Salix eleagnos 'Angustifolia'
(synonym S. e. ‘Rosmarinifolia’)
eleagnos = like Russian Olive angustifolia = narrow leaf)
This choice shrub or small tree is known as Rosemary Willow as the small narrow leaves are reminiscent of the herb. It's a very attractive, compact large shrub that can grow to 15ft high by 15ft wide. The leaves are 3-6in long and 1/8-1/4in wide; gray at first, but later turn dark green above and dense white woolly hairs beneath. In spring there is a prolific burst of golden catkins on male plants and in fall the leaves turn a dazzling bright yellow. Ours are female plants, although some are yet to bloom. Deer will not eat this willow. Hardy to USDA Zone 4.
USES: ornamental shrub in borders, by pools or ponds, even large rock gardens and containers.
NB: There is a willow called Salix rosmarinifolia in Europe that is very different from this willow. It's also very rare in North America, so if you see a plant labelled with the scientific name Salix rosmarinifolia, chances are it's mislabelled and it is really Salix eleagnos or, more likely, the narrow leaf form Salix eleagnos 'Angustifolia'!
Apparently in Finland S. rosmarinifolia is much hardier than what we know as the Rosemary Willow.
I managed to locate a plant, got cuttings, but haven't propagated it yet.
We are looking for a taxonomically verified plant of the species Salix eleagnos,
not the form offered here.
I would appreciate any leads to this
and will swap 10 cuttings of any plant in my list for
10 cuttings of this species--if it’s true to name!!!
Thanks very much!
This unique willow has a delightful feathery appearance and looks like a rosemary on steroids. Too bad it doesn’t have the same bouquet!
photo courtesy of Don Statham at
Below: Rosemary Willow blowing in the wind at the Montreal Botanic Garden
at right: Rosemary Willow at , the amazing garden of Joe Eck and the late Wayne Winterrowd in Southern Vermont. This plant was given to them decades ago by the late Linc Foster, father of the North American Rock Garden Society and cherished friend.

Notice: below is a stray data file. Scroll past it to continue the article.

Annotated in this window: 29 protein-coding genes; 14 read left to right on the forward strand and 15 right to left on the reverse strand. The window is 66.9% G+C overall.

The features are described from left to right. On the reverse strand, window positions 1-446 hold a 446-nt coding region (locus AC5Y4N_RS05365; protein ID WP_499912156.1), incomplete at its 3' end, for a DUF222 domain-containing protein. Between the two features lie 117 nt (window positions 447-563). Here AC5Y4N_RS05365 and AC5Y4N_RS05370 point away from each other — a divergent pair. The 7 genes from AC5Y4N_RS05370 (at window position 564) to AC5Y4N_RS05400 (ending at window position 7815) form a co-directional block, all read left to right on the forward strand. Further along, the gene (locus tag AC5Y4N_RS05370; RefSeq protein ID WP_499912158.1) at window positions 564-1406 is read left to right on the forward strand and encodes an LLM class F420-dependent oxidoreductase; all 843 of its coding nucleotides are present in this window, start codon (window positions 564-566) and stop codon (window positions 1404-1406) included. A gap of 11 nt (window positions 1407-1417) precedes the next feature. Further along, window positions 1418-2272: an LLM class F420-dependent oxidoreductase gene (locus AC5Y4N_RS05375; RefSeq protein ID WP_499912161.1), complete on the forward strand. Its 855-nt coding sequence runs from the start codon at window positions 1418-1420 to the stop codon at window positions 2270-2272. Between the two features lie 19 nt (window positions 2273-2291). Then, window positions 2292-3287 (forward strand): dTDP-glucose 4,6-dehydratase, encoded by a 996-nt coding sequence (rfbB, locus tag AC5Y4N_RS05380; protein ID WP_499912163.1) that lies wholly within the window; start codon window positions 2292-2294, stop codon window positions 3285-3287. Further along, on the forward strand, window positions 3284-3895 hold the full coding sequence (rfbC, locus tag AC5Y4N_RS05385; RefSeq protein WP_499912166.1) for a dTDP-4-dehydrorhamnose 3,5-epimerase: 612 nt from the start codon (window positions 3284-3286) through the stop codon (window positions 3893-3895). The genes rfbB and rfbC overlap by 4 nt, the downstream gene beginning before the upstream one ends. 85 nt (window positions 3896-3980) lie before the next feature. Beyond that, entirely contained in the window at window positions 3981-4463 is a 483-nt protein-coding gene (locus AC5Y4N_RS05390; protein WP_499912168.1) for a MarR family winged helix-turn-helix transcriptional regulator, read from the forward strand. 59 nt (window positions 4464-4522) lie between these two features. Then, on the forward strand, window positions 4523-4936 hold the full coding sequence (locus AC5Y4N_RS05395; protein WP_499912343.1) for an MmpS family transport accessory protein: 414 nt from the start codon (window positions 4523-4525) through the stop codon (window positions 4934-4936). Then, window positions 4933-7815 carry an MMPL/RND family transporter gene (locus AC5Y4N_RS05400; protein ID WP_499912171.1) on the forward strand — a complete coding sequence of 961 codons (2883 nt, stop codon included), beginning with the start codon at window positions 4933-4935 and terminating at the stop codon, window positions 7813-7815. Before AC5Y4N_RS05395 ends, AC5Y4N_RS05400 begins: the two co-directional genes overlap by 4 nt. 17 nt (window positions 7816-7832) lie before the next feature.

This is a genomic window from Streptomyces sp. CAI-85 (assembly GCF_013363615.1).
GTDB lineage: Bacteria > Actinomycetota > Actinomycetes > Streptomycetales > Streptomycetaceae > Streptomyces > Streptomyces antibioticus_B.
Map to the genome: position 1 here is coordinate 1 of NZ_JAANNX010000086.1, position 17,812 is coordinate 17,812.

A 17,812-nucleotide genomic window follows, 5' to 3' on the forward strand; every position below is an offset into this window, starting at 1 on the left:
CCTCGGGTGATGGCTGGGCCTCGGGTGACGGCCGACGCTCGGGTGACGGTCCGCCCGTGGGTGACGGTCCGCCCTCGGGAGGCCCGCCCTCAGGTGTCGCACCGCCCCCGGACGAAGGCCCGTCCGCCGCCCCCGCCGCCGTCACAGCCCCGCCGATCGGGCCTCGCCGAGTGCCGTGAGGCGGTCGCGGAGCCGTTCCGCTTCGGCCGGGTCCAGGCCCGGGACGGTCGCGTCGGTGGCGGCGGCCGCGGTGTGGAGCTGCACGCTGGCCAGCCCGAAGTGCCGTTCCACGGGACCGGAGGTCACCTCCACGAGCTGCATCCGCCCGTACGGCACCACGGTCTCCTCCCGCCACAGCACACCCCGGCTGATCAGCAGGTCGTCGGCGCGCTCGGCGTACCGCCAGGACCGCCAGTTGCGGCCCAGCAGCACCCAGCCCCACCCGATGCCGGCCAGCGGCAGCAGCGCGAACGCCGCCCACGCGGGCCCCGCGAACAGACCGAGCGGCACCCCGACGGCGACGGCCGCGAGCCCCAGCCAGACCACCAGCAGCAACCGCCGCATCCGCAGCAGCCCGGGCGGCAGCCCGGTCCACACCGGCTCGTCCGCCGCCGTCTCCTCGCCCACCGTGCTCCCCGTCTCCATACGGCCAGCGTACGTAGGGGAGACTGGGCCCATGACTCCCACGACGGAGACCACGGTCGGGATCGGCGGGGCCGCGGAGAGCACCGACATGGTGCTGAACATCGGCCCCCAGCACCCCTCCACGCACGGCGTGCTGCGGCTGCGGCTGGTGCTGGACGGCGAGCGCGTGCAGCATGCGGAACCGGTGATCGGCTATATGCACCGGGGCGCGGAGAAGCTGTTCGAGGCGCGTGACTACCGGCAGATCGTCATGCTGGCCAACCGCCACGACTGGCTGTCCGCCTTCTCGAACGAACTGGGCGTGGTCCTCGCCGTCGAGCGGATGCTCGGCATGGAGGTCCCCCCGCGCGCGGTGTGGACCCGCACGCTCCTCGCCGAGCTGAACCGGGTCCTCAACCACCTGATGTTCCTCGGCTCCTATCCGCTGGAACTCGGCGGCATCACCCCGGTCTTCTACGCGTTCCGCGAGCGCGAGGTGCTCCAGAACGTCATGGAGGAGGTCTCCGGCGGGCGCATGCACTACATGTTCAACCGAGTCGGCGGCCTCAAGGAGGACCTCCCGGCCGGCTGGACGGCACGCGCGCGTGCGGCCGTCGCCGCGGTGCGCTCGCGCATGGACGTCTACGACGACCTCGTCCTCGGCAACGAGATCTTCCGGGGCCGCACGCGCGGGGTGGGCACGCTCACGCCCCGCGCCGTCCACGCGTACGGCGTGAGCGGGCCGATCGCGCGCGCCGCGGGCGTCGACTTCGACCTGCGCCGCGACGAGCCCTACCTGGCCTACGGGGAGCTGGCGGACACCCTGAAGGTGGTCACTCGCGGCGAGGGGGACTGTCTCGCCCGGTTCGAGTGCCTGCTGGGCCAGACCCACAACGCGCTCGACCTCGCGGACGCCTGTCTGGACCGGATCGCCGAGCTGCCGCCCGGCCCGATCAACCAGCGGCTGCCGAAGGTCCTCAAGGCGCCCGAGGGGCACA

Above and below: Rosemary Willow in Margaret Roach’s garden in early-summer and fall.
A great shrub for all seasons.
Click on the link below for the complete story, but please come back!
The foliage of Rosemary Willow is long and linear, green on top and silvery-white underneath.
Photos taken in the Montreal Botanic Garden.
The Wonderful World of Willows
Vermont Willow Nursery
$14.50 per bundle of 5
Female catkins that are just opening (L Denver Botanic Garden--early April) and those that have been fertilized and starting to show the fluffy hairs that help disperse the seed (R). Mid-May.
Male catkins in an internet photos from Silvano Ravido in Italy.
I have yet to see a male flower in person!
These female catkins are on one of my plants. Like many other Salix on my property it flowered freely in 2017 for the first time. I have no explanation unless it was the drought in 2016. Mid-May.
I spied this caterpillar while photographing the flowers at left. It wasn't eating my plant so I let it be. Early September.
The bushes to the right of this children's playhouse are mature specimens of the Rosemary Willow on a tiny island. But not as old as the 300 year-old weeping willows behind them at left.
This scene is at Grand Pre in Nova Scotia in August 2016. A historical site well worth the visit.
It explains the horrors of the British and New Englanders who took the land off the Arcadiens.
Then in 1755 they split up families and shipped them to Haiti and Louisiana.
above and left: a shrub at the Chicago Botanic Garden with catkins opening in early April.
They coppice many of their willows regularly as you can see by the stubs left behind.
This keeps the bushes a more manageable size.
at left: One of several young specimens on our property. This one is wind blown in a late September storm. I love seeing the silvery underside of the leaves showing as I peer out of a bedroom window. Deer do not eat the leaves of this bush even though they pass by it quite often.